consequences of the worker’s absenteeism are for many years to the charge of the employer.

There is an increasing need for limitation and prevention of the drop-out, and for gaining a clear
insight into and control over the financial consequences.
ABSENTEEISM RATE

Normally, the rate of absenteeism is calculated by dividing the number of working days
lost through absence in any given period by the total number of available working days in
that same period, as follows:

Absenteeism Rate = Number of lost working days due to absence /(Number of team
members) x (Number of Workdays) x 100.

For Example:

a. Average number of employees in work force 100


b. Number of available workdays during period 20
c. Total number of available workdays (a x b) 2,000
d. Total number of lost days due to absences during the period
93
e. Absenteeism percent (d [divided by] c) x 100 4.65%

Since absenteeism is a major barometer of employee morale, absenteeism above 5


percent has to be considered as very serious (across most industries 3 percent is
considered standard).
ABSENTEEISM RATE
AT
FEDERAL MOGUL

1.8

1.6

1.4

1.2

1
2007
0.8 2008
0.6

0.4

0.2

0
jan mar may july sept nov
Absenteeism- Types & Control

There are two types of absenteeism, each of which requires a different type of approach.

1. Innocent Absenteeism

Innocent absenteeism refers to employees who are absent for reasons beyond their
control; like sickness and injury. Innocent absenteeism is not culpable which means that
it is blameless. In a labour relations context this means that it cannot be remedied or
treated by disciplinary measures.

2. Culpable Absenteeism

Culpable absenteeism refers to employees who are absent without authorization for
reasons which are within their control. For instance, an employee who is on sick leave
even though he/she is not sick, and it can be proven that the employee was not sick, is
guilty of culpable absenteeism. To be culpable is to be blameworthy. In a labour relations
context this means that progressive discipline can be applied.

For the large majority of employees, absenteeism is legitimate, innocent absenteeism


which occurs infrequently. Procedures for disciplinary action apply only to culpable
absenteeism. Many organizations take the view that through the process of individual
absentee counselling and treatment, the majority of employees will overcome their
problems and return to an acceptable level of regular attendance.

Counselling Innocent Absenteeism

Innocent absenteeism is not blameworthy and therefore disciplinary action is not


justified. It is obviously unfair to punish someone for conduct which is beyond his/her
control. Absenteeism, no matter what the cause, imposes losses on the employer who is
also not at fault. The damage suffered by the employer must be weighed against the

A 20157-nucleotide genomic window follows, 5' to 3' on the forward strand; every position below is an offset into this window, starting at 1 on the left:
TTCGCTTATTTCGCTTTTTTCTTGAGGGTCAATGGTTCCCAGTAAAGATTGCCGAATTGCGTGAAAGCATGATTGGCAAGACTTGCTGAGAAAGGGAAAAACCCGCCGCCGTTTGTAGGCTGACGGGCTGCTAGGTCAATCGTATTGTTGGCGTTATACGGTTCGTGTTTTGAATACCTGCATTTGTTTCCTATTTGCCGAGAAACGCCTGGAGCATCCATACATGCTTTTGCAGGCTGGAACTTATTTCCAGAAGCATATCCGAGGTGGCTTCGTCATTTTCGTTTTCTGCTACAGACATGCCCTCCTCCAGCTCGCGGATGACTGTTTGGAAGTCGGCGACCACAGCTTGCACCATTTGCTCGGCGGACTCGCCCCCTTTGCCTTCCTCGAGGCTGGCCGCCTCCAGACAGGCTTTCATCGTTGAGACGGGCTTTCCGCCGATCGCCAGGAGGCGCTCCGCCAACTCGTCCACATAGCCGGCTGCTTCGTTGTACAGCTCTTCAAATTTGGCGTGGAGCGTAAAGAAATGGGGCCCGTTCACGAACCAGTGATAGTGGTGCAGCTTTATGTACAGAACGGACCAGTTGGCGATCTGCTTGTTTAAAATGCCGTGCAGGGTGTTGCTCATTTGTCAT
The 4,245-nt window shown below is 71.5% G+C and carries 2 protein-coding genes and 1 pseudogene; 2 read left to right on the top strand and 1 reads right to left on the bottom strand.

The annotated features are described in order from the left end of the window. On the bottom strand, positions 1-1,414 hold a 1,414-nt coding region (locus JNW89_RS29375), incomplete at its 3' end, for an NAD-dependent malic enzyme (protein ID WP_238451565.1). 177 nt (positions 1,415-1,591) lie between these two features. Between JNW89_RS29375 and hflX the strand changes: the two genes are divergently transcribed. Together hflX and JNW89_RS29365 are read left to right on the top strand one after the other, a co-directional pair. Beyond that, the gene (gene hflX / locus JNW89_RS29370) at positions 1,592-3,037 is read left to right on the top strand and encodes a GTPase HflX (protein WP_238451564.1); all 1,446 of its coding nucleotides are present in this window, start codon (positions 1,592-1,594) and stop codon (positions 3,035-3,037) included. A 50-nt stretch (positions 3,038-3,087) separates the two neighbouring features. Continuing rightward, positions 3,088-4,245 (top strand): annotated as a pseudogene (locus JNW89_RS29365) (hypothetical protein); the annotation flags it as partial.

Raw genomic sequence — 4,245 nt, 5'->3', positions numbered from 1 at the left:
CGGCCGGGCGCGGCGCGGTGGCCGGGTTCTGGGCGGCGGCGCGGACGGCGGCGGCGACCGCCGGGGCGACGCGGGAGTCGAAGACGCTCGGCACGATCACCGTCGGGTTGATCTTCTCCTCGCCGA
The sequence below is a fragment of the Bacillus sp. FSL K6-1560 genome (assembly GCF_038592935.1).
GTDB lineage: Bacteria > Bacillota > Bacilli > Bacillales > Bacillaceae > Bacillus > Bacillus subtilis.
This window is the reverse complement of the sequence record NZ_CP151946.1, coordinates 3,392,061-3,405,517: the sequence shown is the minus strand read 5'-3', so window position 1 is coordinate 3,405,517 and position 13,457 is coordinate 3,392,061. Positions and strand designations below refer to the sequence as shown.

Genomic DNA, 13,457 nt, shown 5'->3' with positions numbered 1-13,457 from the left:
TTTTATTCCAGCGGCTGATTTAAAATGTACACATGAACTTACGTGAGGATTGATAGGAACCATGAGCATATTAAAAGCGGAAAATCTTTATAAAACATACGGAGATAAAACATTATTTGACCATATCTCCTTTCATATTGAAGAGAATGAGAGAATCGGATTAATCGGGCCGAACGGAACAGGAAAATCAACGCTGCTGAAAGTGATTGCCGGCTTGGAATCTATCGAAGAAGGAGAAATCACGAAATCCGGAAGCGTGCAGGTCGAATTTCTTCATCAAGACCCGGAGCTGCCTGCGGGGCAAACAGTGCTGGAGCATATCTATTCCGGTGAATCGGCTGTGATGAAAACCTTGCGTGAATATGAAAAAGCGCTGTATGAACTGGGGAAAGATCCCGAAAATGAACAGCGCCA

employee's right to be sick. There is a point at which the employer's right to expect the
employee to attend regularly and fulfill the employment contract will outweigh the
employee's right to be sick. At such a point the termination of the employee may be
justified, as will be discussed.

The procedure an employer may take for innocent absenteeism is as follows:

1. Initial counselling(s)
2. Written counselling(s)
3. Reduction(s) of hours and/or job reclassification
4. Discharge
Initial Counselling

Presuming you have communicated attendance expectations generally and have already
identified an employee as a problem, you will have met with him or her as part of your
attendance program and you should now continue to monitor the effect of these efforts on
his or her attendance.

If the absences are intermittent, meet with the employee each time he/she returns to work.
If absence is prolonged, keep in touch with the employee regularly and stay updated on
the status of his/her condition. (Indicate your willingness to assist.)

You may require the employee to provide you with regular medical assessments. This
will enable you to judge whether or not there is any likelihood of the employee providing
regular attendance in future. Regular medical assessments will also give you an idea of
what steps the employee is taking to seek medical or other assistance. Formal meetings in
which verbal warnings are given should be given as appropriate and documented. If no
improvement occurs written warning may be necessary.

Written Counselling

If the absences persist, you should meet with the employee formally and provide him/her
with a letter of concern. If the absenteeism still continues to persist then the employee
should be given a second letter of concern during another formal meeting. This letter
would be stronger worded in that it would warn the employee that unless attendance
improves, termination may be necessary.

Reduction(s) of hours and or job reclassification

In between the first and second letters the employee may be given the option to reduce
his/her hours to better fit his/her personal circumstances. This option must be voluntarily
accepted by the employee and cannot be offered as an ultimatum, as a reduction in hours
is a reduction in pay and therefore can be looked upon as discipline.

If the nature of the illness or injury is such that the employee is unable to fulfill the
requirements of his/her job, but could for example benefit from modified work, counsel